Functionalised biopolymer materials for extracellular vesicle isolation and engineering

Reference number 8744

Sectors: Biotechnology

Industries: Biotechnology

Methods for use in extracellular vesicle (EV), including exosomes, isolation and engineering applications broadly encompassing EV manufacturing, therapeutic, medical and diagnostics uses.

Proposed uses

  • EV isolation reagents for industrial R&D or commercial products such as kits.
  • Integration within EV manufacturing processes for cost-effective, scalable EV engineering and therapeutic EV manufacturing.
  • Therapeutic EV engineering (fusion proteins for EV surface display).
  • EV diagnostics- e.g., detecting EV-associated proteolytic biomarkers for various indications.

Problems addressed

Extracellular vesicles (EVs), including exosomes, are lipid-membrane nanoparticles that are naturally shed or secreted by many different cell types, and EVs have important roles in cellular behaviour, health and disease. However, current limitations in EV heterogeneity understanding (biogenesis, composition, cargoes and morphology), as well as the nascent development of EV engineering or isolation technologies are impacting the progression of next generation EV therapeutics, drug delivery vehicles, and diagnostics towards the clinic and patients. Current isolation EV techniques such as ultracentrifugation or antibody beads, are marred by inefficiencies, like aggregation, and co-isolation of contaminants, debris, and low recovery rates or isolation of mixed EV populations.  Solving these aforementioned bottlenecks could further accelerate a rapidly growing EV market that already features multiple $1bn strategic deals in the EV pharmaceutical and diagnostic spaces e.g., developing clinical-grade EV tumour-associated diagnostics, nanovesicle therapeutics or drug delivery. Likewise, stem-cell, cultured meat and other cell biomanufacturing companies are exploring EV manufacturing as a potential additional revenue stream from their platforms in downstream therapeutic, medical or cosmetic applications.

Technology overview

The invention describes microbial strains that have been engineered to manufacture principally including but not limited to functionalised polyhydroxyalkanoates (PHAs)-based biopolymer particles of varying lengths. Methods include isolating biopolymer(s) from production strains, preferably microbial cells, and downstream EV applications. Functionalised biopolymer particles incorporate engineered and highly modular fusion proteins on their surface that are customisable for different EV isolation, engineering or diagnostics applications. Embodiments of the core technology include:

  • Use of PHA-biopolymers, among others such as poly(L-lactide) (PLLA), a polyethylene (PE), a polystyrene (PS), porpolythioester (PTE).
  • Affibody or peptide funtionalised biopolymer particles for immunocapture of EVs from cell culture media. Incorporation of protease recognition motifs for gentle EV release or EV proteolytic biomarker detection (e.g., metalloproteinases in cancer)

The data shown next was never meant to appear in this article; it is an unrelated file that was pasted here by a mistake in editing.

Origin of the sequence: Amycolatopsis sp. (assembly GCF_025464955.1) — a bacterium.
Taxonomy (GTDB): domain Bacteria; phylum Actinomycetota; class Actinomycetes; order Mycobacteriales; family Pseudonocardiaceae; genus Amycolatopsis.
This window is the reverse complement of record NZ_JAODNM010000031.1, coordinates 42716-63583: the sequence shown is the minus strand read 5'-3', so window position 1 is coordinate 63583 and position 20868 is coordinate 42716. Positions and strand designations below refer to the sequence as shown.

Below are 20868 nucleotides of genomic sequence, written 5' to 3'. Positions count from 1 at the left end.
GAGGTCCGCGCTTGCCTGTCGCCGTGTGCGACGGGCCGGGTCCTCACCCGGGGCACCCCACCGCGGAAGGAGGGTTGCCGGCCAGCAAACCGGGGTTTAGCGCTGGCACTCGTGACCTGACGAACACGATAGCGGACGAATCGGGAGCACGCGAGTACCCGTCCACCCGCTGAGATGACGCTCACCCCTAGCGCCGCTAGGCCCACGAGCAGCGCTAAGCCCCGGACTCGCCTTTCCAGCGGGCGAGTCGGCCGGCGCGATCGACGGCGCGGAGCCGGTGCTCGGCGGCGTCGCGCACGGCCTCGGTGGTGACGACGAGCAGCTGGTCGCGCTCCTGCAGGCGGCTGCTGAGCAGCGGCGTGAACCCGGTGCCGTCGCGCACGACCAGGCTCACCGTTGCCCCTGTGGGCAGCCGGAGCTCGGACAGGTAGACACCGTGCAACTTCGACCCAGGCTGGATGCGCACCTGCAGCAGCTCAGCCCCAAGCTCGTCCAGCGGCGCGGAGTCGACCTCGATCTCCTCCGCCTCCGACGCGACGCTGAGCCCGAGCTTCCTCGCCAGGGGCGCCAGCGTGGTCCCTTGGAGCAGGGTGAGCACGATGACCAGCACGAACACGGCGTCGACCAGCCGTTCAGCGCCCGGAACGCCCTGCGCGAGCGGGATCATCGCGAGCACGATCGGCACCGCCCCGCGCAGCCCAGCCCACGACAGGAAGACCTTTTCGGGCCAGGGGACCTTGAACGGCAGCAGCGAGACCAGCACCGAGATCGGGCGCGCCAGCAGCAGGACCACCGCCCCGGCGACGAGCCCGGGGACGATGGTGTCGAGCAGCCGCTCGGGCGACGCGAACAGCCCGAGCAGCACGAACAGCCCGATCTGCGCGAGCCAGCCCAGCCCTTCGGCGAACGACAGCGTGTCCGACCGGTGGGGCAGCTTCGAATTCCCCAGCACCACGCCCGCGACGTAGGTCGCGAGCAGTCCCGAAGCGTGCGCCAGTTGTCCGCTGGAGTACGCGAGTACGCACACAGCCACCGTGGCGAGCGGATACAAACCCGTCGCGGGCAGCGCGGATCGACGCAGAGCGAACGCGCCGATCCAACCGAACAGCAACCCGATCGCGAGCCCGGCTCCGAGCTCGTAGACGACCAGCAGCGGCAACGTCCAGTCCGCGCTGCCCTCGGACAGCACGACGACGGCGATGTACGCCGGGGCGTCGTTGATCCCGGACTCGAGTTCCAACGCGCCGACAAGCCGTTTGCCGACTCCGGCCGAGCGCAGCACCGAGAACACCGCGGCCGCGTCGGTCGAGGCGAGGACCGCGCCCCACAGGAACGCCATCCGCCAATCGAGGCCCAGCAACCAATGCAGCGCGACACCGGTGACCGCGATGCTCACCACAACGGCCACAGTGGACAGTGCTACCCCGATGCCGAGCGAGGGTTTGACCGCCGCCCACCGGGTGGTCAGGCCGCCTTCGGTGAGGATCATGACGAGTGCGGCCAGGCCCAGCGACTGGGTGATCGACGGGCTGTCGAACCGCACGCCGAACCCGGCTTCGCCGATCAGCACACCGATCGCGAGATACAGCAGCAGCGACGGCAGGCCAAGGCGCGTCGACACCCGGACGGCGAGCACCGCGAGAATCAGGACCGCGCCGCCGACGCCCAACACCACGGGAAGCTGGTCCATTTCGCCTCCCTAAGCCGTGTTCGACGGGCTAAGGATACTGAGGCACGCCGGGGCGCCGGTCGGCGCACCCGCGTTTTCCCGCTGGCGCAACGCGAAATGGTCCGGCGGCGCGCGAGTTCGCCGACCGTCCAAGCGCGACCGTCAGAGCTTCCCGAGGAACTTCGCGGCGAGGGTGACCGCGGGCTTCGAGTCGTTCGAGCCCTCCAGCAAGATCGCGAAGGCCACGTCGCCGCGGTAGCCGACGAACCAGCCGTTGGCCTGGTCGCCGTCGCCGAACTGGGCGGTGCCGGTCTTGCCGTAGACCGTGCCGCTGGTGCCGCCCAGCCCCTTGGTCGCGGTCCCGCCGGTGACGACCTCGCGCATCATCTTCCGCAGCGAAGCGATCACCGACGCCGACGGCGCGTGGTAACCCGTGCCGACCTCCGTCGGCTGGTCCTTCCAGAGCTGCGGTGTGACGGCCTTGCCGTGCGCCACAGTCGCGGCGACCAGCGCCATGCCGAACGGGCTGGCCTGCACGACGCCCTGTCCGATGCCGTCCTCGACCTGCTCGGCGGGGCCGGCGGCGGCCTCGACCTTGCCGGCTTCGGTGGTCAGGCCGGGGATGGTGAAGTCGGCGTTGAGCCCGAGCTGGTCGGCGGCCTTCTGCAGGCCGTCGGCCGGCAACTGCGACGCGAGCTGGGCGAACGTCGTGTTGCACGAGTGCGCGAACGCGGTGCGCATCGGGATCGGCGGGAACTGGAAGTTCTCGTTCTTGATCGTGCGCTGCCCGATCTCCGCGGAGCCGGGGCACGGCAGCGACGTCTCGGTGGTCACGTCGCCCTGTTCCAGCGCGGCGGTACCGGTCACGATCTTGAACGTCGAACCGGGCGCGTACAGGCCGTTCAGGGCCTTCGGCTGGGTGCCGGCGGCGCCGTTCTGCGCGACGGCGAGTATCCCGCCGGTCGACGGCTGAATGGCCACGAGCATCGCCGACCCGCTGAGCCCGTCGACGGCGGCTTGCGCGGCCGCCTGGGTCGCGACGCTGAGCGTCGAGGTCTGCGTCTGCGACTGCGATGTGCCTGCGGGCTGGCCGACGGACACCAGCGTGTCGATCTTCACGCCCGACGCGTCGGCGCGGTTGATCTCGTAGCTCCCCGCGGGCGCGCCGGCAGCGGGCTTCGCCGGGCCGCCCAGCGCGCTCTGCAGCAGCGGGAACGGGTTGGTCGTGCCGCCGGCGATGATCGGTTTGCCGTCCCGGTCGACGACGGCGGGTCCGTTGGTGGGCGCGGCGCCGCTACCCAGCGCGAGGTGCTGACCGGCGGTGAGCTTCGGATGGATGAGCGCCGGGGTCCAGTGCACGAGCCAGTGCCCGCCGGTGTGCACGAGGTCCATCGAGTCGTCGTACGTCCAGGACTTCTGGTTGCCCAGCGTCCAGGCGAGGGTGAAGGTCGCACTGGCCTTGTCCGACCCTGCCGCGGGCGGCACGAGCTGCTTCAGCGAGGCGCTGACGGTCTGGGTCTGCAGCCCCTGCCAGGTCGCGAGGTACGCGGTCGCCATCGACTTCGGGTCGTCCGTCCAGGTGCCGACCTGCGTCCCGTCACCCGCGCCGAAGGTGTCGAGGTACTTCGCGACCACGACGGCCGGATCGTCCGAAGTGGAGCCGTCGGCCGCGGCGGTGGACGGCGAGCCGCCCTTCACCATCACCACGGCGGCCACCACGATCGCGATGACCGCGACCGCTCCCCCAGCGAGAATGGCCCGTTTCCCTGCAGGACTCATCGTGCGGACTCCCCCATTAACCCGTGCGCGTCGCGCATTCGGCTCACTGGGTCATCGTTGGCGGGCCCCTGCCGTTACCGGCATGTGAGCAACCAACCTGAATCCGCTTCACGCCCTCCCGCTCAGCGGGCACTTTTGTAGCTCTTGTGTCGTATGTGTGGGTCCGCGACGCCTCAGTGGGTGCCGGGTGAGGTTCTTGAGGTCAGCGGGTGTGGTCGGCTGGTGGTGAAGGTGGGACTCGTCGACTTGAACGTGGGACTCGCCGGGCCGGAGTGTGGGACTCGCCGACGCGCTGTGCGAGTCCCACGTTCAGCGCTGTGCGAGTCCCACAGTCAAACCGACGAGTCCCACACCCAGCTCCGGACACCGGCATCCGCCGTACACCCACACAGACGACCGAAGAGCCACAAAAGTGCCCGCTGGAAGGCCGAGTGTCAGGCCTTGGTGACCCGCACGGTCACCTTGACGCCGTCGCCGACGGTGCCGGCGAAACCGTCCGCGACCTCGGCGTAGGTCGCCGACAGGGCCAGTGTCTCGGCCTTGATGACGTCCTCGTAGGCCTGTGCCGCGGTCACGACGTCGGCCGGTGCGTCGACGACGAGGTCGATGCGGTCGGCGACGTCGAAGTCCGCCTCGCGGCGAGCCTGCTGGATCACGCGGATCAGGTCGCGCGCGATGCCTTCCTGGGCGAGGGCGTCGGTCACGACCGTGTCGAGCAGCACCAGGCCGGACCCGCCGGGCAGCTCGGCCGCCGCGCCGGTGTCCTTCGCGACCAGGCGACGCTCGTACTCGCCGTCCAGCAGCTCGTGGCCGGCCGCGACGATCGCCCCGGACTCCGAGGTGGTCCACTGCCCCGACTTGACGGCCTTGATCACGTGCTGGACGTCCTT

• Integration of GFP as an exemplar to facilitate its display on isolated EV surfaces, post proteolytic release.

Please see patent, and lead inventors listed manuscripts or contact Imperial Enterprise for further technical details.

Benefits

  • Low-cost production of functionalised PHAs biopolymer particles from a single microbial strain.
  • Polyhydroxylkanoates (PHAs) are natural biopolymers that are biodegradable and biocompatible making them highly suited for clinical applications.
  • Functionalised PHAs biopolymer particles incorporate highly modular fusion protein designed to facilitate EV isolation, engineering and diagnostic applications.
  • Isolation of EV subtypes coupled with gentle proteolytic EV release, and methods covering cell-free isolation.
  • Scope for displaying bespoke fusion proteins on proteolytically released EVs.
  • Scope for coupled EV isolation and EV engineering which could streamline therapeutic EV manufacturing workflows.
  • Biopolymer compatibility with bead technology, and translatability for reagents, kits for medical use and biological research.

Intellectual property information

The IP portfolio owned by Imperial College London and managed by Imperial Enterprise includes:

  • Patent asset: Method for isolating extracellular vesicles
    GB priority patent filing completed on 24/09/19, entering PCT Stage 23/09/20 (PCT/GB2020/052302/ WO2021058950A1). National entry and substantive examination pursued in EPO (EP4034646A1), USPTO (US20220356269A1), APO (AU2020354608A1).
  • Know-how and expertise
    Regarding manufacturing and engineering of PHA-based biopolymer particles and EV applications. Consultancy projects can be arranged, via ICON, to facilitate pilot testing of the technology prior to licencing, custom biopolymer functionalisation or bespoke application development towards client specific requirements.

Contact

Dr Britany Clarke

Industry Partnerships and Commercialisation Officer, Faculty of Medicine

Dr Britany Clarke is an Industry Partnership and Commercialisation Officer in the Faculty of Medicine at Imperial College London.

Contact Britany

[email protected]

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